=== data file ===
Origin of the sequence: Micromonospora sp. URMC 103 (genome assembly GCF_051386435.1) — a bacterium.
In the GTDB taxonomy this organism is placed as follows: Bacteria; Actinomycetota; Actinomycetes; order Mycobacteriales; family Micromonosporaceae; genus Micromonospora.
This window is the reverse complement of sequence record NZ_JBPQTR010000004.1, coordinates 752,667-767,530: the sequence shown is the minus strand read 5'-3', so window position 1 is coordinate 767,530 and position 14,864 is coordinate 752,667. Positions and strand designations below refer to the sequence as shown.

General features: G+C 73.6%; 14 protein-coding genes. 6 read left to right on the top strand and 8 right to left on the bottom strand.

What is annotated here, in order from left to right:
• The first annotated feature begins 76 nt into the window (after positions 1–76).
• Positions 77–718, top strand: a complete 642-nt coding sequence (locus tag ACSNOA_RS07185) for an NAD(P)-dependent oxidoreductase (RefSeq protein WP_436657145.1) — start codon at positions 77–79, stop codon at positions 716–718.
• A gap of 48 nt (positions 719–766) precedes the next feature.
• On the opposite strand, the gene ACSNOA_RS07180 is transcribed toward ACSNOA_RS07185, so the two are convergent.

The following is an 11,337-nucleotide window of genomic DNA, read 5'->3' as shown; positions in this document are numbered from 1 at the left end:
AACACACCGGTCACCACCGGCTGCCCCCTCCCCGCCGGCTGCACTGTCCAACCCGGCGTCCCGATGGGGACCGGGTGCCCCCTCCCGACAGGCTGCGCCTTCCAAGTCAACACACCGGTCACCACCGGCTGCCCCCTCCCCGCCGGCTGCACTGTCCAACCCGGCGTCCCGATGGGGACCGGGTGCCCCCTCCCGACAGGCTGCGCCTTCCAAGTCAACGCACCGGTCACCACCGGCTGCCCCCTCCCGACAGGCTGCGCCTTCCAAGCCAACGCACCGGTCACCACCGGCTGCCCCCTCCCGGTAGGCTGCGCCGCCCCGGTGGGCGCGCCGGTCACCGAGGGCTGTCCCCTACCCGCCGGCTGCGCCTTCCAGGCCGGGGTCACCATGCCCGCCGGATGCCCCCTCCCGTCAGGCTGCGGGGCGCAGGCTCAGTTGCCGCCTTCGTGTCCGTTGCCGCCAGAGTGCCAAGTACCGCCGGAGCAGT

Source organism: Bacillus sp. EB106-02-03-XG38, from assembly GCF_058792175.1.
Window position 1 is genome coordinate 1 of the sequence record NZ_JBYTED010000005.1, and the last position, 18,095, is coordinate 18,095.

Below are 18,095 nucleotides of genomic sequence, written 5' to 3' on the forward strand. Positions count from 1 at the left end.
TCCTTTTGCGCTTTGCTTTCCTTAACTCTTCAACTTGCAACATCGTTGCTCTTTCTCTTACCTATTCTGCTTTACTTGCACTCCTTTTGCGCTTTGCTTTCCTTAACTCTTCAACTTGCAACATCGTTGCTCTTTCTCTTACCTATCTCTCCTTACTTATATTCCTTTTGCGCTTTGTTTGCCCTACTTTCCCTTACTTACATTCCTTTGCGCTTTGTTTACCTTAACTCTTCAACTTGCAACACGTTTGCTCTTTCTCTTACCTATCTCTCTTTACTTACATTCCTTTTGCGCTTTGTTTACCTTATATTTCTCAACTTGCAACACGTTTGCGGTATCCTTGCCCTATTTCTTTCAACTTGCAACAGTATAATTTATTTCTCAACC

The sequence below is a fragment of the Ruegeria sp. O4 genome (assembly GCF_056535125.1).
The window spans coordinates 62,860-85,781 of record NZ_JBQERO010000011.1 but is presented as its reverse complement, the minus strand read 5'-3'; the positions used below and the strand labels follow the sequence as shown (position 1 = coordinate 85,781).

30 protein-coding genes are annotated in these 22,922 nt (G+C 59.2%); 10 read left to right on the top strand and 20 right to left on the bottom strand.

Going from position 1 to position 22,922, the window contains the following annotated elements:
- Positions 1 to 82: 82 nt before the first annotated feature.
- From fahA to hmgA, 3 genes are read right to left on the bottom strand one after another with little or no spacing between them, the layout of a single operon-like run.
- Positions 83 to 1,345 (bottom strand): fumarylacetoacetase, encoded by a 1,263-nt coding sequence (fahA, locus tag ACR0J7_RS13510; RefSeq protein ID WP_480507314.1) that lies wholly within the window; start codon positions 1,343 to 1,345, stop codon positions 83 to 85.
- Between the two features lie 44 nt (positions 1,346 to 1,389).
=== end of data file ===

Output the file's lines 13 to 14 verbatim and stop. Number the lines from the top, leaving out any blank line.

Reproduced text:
Window position 1 is genome coordinate 1 of the sequence record NZ_JBYTED010000005.1, and the last position, 18,095, is coordinate 18,095.

Below are 18,095 nucleotides of genomic sequence, written 5' to 3' on the forward strand. Positions count from 1 at the left end.